Friday, February 6, 2009

Digital TV switch postponed to June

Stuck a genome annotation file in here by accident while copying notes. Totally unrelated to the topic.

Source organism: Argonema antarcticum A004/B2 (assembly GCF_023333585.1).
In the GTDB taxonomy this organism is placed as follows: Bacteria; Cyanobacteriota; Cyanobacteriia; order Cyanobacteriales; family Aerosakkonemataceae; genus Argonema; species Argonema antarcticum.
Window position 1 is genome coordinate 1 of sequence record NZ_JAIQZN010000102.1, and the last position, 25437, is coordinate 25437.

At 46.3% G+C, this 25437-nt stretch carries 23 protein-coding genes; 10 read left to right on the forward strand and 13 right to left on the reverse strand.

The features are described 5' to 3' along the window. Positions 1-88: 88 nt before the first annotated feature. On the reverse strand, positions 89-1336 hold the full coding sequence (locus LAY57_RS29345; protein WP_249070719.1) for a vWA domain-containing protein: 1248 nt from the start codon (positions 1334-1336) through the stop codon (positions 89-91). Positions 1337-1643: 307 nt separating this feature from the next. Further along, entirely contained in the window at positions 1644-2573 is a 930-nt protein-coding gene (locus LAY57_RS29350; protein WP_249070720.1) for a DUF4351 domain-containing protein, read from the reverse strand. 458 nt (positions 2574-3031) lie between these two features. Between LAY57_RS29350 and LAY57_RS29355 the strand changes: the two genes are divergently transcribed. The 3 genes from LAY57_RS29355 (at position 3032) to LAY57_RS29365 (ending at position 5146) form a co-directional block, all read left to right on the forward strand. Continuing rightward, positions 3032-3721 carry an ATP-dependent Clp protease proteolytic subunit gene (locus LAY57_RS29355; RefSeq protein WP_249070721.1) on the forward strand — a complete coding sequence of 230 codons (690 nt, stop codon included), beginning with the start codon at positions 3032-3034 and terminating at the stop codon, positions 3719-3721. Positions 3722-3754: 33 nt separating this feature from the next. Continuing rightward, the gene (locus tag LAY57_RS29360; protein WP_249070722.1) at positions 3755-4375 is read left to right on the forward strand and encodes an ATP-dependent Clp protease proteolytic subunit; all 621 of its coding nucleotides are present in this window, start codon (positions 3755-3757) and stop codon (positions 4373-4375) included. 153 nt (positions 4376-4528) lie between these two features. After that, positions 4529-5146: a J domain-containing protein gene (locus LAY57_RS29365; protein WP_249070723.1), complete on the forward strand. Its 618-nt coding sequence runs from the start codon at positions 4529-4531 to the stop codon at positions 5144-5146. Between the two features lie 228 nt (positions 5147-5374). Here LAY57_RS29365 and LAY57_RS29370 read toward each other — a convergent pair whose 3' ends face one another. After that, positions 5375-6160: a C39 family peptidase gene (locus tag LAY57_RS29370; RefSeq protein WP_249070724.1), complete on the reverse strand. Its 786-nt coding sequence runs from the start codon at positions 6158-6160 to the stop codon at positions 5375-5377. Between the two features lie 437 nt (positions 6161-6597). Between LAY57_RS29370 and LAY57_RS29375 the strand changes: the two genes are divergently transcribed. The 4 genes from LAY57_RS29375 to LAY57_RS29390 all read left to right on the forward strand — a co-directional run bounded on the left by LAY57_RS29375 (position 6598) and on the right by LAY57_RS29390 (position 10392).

By Joelle Tessler • ASSOCIATED PRESS • February 5, 2009 WASHINGTON — After weeks of debate, Congress is giving consumers four more months to prepare for the upcoming transition from analog to digital television broadcasting. The House voted 264-158 on Wednesday to postpone the shutdown of analog TV signals to June 12, to address growing concerns that too many Americans won't be ready by the Feb. 17 deadline that Congress set three years ago. The Senate passed the measure unanimously last week and the bill now heads to President Barack Obama. The change is being mandated because digital signals are more efficient than analog ones. Ending analog broadcasts will free up valuable space in the nation's airwaves for commercial wireless services and emergency-response networks. The delay is a victory for the Obama administration and Democrats in Congress, who maintain that the previous administration mismanaged efforts to ensure that all consumers — particularly poor, rural and minority Americans — will be prepared for the switchover. The Nielsen Co. estimates that more than 6.5 million U.S. households that rely on analog TV sets to pick up over-the-air broadcast signals still are not ready. People who subscribe to cable or satellite TV or have a newer TV with a digital tuner will not be affected. Speaking on the House floor Wednesday, Rick Boucher, D-Va., chairman of the House Commerce Committee's subcommittee on communications, technology and the Internet, said a delay was needed to prevent the digital transition from becoming a failure. Opponents of a delay warned, however, that the move will confuse consumers, create added costs for TV stations that will continue broadcasting both analog and digital signals for four more months and burden wireless companies and public safety agencies waiting for the airwaves. "It's time for us to move forward on this and keep our word to the American people," said Rep. Marsha Blackburn, R-Tenn., calling for the transition to proceed on Feb. 17. Democrats have tried to address these concerns by allowing broadcast stations to switch to digital signals sooner than June if they choose, potentially freeing up spectrum for public safety early. But it is unclear how many TV stations plan to use this option. The National Association of Broadcasters welcomed the delay. The group said it would provide new television spots to promote the June 12 deadline, and work with stations to coordinate additional analog shut-off tests to raise awareness and help consumers prepare.

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